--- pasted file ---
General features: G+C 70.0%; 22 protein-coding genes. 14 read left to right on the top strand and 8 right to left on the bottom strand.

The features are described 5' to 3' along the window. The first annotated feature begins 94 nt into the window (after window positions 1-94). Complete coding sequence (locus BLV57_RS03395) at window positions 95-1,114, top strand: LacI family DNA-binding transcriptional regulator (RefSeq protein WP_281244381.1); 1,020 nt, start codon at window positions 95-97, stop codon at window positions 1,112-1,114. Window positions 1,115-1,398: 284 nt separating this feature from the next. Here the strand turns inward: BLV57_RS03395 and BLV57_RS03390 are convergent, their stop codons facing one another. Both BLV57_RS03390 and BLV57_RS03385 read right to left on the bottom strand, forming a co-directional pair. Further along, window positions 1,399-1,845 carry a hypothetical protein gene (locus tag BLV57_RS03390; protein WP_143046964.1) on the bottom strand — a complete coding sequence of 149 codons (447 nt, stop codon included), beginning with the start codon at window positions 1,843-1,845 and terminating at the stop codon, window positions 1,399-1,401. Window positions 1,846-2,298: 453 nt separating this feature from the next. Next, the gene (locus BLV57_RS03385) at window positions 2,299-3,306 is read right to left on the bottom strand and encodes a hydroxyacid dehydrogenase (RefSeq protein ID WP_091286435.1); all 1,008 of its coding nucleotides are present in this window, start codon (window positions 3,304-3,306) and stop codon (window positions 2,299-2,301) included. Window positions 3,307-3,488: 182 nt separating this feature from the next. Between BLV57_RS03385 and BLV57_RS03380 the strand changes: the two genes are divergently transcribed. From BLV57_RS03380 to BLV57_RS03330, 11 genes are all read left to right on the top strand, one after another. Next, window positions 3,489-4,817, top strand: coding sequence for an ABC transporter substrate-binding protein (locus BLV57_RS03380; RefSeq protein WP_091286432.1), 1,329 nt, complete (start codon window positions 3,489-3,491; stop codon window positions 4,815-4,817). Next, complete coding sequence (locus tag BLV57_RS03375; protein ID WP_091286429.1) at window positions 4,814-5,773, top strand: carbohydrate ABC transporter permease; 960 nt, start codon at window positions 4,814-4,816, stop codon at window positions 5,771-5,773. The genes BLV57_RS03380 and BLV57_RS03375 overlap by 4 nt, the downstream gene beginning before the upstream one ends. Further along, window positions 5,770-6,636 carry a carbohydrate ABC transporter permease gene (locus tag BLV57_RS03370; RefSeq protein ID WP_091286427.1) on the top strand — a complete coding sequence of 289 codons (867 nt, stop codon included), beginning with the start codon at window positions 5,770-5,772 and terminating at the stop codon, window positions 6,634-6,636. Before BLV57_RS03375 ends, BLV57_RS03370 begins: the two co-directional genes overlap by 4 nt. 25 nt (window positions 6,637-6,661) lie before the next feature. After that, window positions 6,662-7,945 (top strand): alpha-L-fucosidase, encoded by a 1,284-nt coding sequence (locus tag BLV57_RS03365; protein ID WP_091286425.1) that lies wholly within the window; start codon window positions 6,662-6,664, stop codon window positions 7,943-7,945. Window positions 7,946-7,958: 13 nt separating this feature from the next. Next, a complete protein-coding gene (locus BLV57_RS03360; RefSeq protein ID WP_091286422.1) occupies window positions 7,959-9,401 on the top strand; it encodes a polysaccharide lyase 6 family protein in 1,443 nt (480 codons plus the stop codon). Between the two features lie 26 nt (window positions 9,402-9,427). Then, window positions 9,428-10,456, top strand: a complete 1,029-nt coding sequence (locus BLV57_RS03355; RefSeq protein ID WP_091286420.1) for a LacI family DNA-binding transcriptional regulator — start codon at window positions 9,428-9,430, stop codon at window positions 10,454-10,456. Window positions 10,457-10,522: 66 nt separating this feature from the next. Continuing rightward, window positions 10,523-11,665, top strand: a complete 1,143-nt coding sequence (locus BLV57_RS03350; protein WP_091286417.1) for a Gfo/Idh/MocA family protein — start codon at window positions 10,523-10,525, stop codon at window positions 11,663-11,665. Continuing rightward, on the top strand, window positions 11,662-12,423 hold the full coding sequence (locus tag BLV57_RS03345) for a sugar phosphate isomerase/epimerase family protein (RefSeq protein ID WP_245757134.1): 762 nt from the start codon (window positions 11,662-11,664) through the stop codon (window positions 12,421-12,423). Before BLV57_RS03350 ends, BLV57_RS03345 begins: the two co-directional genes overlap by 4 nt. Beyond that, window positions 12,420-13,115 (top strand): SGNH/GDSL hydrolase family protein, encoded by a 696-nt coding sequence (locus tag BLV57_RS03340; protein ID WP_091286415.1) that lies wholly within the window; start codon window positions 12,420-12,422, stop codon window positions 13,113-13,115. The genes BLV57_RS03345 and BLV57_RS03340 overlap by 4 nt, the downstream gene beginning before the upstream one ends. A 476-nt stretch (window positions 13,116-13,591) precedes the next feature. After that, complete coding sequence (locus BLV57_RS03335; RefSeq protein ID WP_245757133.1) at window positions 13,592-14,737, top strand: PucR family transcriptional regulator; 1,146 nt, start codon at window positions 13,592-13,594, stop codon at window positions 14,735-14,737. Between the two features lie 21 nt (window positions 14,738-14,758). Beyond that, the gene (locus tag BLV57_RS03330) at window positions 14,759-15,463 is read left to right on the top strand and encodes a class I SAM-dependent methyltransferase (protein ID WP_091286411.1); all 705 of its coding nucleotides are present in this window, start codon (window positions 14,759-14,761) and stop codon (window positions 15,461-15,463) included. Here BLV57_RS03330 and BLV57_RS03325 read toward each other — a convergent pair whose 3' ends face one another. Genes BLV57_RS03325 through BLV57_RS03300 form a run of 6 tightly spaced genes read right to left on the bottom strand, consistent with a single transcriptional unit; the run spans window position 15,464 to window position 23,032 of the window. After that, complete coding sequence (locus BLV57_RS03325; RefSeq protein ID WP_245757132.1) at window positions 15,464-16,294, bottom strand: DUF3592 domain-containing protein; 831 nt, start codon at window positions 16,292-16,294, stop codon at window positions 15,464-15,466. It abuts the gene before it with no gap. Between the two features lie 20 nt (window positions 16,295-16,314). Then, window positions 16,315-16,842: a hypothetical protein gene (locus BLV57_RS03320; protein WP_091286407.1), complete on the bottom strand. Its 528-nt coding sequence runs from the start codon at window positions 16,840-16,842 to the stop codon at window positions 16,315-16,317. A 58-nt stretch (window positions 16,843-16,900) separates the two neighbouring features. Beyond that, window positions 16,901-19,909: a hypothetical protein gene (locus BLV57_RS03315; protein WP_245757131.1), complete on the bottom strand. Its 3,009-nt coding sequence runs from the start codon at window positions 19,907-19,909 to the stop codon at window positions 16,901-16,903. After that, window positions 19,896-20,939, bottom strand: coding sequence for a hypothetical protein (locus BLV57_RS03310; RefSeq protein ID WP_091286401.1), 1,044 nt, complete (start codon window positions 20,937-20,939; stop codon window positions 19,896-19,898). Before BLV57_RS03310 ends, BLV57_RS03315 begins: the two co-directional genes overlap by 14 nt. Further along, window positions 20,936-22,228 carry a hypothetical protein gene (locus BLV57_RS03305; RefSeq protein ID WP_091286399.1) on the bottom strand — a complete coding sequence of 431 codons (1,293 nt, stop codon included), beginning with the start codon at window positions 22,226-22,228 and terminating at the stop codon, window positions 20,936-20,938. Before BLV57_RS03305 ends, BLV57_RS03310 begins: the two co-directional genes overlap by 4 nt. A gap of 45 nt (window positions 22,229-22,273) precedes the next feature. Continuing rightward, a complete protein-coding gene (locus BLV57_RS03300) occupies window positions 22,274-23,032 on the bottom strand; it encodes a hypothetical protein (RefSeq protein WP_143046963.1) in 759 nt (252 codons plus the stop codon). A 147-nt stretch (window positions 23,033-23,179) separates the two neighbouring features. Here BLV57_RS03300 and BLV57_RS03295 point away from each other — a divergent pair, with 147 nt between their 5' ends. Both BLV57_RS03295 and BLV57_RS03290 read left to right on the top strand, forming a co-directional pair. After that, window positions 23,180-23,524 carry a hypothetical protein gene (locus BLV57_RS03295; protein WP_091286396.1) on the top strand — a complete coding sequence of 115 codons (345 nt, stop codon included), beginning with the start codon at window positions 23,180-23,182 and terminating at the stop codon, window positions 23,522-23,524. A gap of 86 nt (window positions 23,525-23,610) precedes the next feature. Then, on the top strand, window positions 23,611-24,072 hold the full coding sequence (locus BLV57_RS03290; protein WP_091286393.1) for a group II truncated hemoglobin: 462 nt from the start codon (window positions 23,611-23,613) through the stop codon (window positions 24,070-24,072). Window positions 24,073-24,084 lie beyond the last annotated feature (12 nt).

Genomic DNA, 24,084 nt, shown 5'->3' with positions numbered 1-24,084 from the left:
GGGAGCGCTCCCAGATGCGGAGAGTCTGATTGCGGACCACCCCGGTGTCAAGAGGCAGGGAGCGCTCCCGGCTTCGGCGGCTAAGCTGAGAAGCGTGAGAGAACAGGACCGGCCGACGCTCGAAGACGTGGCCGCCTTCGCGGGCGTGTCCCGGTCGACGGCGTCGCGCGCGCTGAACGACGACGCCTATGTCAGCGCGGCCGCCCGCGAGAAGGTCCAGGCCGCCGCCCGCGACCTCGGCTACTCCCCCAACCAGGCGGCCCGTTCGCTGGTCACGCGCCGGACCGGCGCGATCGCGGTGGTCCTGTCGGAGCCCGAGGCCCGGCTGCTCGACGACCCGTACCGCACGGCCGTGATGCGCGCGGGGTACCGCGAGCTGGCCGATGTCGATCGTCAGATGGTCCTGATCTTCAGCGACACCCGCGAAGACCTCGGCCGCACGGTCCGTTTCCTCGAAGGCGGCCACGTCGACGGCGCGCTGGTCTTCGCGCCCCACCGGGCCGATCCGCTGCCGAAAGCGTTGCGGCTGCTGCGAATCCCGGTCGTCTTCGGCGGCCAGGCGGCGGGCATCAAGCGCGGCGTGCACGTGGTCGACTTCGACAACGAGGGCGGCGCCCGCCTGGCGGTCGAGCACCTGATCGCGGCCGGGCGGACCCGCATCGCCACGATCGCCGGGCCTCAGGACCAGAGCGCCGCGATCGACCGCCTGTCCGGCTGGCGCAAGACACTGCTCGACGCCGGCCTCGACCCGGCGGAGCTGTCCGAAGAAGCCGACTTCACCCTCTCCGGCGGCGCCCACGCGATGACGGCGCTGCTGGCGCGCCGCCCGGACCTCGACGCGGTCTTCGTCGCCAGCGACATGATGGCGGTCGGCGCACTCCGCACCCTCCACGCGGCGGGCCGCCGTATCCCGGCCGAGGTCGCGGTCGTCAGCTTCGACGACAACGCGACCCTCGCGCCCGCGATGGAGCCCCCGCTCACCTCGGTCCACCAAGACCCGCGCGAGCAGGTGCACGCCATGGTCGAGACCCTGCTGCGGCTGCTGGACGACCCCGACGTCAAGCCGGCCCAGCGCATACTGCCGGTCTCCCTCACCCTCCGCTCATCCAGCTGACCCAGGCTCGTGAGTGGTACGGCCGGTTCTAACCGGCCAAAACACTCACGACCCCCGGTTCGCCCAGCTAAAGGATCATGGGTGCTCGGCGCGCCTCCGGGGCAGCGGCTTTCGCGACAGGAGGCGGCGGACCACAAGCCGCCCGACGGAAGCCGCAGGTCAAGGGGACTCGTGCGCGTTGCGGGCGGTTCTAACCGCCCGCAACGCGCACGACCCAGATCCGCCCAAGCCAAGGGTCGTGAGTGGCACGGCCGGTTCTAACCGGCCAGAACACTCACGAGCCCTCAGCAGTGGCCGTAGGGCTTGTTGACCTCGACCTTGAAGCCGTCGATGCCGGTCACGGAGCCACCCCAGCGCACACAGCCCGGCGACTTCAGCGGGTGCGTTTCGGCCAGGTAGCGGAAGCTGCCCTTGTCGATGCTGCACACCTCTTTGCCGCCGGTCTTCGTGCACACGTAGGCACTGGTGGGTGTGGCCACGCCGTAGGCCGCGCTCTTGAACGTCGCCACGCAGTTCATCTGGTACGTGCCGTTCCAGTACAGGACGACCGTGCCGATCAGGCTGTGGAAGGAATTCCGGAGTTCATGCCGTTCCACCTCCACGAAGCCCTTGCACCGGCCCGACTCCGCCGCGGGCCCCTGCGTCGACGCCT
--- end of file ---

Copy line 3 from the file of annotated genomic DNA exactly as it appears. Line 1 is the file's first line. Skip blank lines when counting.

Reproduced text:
Genomic DNA, 24,084 nt, shown 5'->3' with positions numbered 1-24,084 from the left: